Rarely, when I am driving, I find I get to speed and then release the gas pedal, only to press it again----- Just like I used to do in the first automobile I learned to drive---a 1942 Packard that you had to do this to, in order to shift into overdrive. I am well aware of muscle memory and the problems it can bring up with something new. I don't like to change to different procedures in carry weapons.

    Always...pull the trigger and it goes bang. Nothing else.
  11. scccdoc


    Dec 28, 2011
    no harm, no foul...............DOC
  12. GlockinNJ


    Apr 24, 2011
    We own two cars in my family - one with the gear selector down on the center console, the other is on the steering column.

    I drive both cars regularly and often find myself absent-mindedly reaching for the gear selector in the wrong place. When I drive an unfamiliar car, I am totally lost until I figure out where stuff is.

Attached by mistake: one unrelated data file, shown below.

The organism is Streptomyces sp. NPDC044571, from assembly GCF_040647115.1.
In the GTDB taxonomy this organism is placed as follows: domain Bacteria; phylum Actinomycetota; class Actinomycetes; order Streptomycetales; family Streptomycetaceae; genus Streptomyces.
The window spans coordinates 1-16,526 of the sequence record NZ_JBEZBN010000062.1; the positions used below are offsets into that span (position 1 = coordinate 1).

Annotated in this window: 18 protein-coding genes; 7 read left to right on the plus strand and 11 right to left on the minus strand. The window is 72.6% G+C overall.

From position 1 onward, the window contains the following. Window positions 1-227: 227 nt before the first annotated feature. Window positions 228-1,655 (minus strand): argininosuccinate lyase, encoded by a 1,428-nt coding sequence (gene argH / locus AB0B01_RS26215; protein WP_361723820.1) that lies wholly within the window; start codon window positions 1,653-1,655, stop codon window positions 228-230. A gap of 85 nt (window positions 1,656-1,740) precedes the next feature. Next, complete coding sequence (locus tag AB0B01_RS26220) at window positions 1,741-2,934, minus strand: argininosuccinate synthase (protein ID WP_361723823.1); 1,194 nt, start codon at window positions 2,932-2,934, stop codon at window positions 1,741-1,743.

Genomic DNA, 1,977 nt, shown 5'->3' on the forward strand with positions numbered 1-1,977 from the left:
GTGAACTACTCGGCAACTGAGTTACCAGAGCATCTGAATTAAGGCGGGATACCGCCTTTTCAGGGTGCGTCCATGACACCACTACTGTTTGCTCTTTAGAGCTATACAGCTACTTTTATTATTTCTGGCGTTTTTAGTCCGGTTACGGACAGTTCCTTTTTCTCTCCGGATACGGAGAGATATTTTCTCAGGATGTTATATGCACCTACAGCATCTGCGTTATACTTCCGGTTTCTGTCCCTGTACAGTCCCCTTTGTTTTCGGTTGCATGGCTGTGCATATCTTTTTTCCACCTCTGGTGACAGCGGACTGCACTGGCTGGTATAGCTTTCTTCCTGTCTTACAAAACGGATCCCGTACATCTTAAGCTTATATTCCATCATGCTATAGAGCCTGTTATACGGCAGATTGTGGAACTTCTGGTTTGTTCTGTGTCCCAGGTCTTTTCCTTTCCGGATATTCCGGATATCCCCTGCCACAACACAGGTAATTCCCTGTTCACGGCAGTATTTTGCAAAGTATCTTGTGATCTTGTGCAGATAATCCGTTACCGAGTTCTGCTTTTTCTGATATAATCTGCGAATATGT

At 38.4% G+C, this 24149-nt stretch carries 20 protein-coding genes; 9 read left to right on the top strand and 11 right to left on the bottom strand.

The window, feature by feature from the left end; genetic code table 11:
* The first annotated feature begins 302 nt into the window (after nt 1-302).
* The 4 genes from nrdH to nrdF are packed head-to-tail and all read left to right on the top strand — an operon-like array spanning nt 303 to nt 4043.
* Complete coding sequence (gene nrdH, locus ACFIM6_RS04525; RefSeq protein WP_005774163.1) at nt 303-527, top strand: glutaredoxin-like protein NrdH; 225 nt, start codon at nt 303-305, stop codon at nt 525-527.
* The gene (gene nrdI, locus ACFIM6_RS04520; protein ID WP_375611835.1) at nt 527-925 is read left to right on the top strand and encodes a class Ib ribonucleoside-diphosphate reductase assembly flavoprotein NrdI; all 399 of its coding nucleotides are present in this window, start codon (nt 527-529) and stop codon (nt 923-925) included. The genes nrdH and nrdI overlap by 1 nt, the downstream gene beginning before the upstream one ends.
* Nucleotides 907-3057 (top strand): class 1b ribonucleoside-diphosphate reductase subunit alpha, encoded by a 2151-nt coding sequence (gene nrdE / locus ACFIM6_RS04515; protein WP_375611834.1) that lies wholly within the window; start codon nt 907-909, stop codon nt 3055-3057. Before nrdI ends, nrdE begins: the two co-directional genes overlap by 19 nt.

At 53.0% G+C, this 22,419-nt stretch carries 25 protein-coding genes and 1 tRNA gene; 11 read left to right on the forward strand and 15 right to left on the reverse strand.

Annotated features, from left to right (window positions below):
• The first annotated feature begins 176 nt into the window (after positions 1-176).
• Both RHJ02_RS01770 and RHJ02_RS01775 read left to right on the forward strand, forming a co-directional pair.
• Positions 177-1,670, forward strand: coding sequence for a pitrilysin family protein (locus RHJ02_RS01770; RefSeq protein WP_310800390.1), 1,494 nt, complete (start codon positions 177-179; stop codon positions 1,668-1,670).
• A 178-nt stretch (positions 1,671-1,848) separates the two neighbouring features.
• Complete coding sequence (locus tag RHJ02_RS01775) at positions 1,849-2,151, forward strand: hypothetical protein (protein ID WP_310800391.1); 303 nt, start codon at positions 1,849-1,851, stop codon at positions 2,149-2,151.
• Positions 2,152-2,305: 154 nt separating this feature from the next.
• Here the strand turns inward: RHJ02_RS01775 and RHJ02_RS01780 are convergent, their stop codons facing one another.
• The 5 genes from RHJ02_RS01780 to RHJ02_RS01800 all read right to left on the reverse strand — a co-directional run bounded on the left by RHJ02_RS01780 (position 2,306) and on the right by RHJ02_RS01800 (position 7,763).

Familiarity is important, but mistakes can still be made when you don't think at all.
  13. Nestor

    Nestor Lean & Mean

    Jul 13, 2003
    Pretty much all was said already, so I'm going to take a shortcut and say:


  14. rv4driver


    May 8, 2010
    Ft. Collins, Co.
    Yes. I've learned to hate the safety on my Kimber Solo Carry 9.
    Having said that, I do really like the Walther mag release. In my opinion, it's far superior to the thumb activated one of the Glock, etc. etc. etc. etc.
    Either index finger, if it reaches, or both, or thumb only, it's the best mag my opinion.

    But a manual safety, either slide mounted or frame mounted, is an abomination, again, in my opinion. Unless it's a 1911, when cocked and locked requires my opinion.

    So, to sum up...this is my opinion.
  15. NEOH212

    NEOH212 Diesel Girl

    Mar 25, 2008
    North East Ohio
    In short, Yes it does!

    You would be suprised to find out what you would do under stress. Training until something is muscle memory can really save your arse since it's more than likely what you will revert back to if SHTF.